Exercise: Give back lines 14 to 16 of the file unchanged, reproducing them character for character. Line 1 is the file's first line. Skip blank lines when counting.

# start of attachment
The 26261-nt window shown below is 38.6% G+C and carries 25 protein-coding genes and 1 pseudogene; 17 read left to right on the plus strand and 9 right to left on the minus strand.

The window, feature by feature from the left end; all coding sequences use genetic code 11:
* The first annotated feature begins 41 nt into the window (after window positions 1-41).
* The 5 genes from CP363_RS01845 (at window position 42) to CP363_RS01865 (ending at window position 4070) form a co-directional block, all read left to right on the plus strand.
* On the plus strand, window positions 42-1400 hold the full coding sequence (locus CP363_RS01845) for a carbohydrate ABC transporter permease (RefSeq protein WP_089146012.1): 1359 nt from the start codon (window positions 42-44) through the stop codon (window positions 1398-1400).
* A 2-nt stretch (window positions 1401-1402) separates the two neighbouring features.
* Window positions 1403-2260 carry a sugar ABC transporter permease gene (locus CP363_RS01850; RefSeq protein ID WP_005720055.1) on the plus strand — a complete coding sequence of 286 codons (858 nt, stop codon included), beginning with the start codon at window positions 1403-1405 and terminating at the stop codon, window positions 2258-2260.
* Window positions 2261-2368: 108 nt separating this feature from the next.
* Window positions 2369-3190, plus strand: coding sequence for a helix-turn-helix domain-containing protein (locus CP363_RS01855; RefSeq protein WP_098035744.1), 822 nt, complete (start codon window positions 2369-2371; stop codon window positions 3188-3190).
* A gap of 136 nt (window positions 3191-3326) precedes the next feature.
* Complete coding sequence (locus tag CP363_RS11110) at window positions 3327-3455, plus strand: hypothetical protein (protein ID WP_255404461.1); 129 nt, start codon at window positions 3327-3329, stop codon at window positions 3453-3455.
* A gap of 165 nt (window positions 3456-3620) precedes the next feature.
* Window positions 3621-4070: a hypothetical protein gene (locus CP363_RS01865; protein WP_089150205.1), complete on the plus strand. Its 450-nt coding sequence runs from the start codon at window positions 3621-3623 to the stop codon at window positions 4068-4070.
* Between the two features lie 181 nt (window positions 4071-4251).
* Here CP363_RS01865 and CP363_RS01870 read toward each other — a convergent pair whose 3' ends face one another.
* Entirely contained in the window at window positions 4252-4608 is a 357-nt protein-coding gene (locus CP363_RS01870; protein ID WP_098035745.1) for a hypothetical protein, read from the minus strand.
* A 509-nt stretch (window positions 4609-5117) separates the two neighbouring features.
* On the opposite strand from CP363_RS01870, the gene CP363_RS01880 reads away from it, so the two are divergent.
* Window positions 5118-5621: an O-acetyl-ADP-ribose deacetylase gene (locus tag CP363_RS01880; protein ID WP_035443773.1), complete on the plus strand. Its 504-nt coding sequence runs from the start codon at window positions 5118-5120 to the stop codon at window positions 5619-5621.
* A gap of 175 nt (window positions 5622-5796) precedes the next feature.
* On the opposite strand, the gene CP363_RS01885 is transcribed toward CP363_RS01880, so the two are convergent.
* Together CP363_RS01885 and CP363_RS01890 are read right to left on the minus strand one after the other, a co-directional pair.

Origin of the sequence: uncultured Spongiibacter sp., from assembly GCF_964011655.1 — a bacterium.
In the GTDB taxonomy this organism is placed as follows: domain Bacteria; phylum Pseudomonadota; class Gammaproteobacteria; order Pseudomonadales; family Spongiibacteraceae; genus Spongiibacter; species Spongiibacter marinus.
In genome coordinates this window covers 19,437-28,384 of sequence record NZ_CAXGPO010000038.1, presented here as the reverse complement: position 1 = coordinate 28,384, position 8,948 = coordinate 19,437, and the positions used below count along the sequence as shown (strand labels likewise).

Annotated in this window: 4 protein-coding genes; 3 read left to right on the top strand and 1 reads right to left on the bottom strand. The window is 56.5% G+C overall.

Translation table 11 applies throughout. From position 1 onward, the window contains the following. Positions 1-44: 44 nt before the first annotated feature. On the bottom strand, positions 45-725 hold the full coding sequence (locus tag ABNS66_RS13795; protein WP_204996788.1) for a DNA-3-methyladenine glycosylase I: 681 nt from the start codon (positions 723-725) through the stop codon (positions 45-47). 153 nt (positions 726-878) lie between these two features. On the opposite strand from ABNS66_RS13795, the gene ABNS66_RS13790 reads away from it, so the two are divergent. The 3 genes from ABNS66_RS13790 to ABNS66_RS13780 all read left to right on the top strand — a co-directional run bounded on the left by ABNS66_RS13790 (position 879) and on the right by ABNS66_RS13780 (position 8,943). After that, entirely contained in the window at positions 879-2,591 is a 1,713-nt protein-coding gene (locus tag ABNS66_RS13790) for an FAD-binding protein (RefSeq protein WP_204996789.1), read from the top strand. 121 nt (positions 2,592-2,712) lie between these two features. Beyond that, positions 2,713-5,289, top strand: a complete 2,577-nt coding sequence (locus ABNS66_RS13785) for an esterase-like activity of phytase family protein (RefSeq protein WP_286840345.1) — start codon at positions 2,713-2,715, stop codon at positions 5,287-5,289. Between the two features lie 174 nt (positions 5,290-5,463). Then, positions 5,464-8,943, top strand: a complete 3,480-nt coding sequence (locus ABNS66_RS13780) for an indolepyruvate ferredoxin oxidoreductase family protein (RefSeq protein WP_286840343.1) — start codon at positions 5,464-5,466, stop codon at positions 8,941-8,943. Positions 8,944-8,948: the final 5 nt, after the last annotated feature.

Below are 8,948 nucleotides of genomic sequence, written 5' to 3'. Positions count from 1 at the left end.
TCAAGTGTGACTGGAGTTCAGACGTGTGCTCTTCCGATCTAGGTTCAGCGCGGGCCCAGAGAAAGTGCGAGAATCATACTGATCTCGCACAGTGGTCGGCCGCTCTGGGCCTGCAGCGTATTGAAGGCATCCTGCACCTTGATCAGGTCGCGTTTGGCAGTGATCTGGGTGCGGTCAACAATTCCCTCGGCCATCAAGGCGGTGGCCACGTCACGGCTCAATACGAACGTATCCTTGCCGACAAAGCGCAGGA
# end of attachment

* Between the two features lie 181 nt (window positions 4071-4251).
* Here CP363_RS01865 and CP363_RS01870 read toward each other — a convergent pair whose 3' ends face one another.
* Entirely contained in the window at window positions 4252-4608 is a 357-nt protein-coding gene (locus CP363_RS01870; protein ID WP_098035745.1) for a hypothetical protein, read from the minus strand.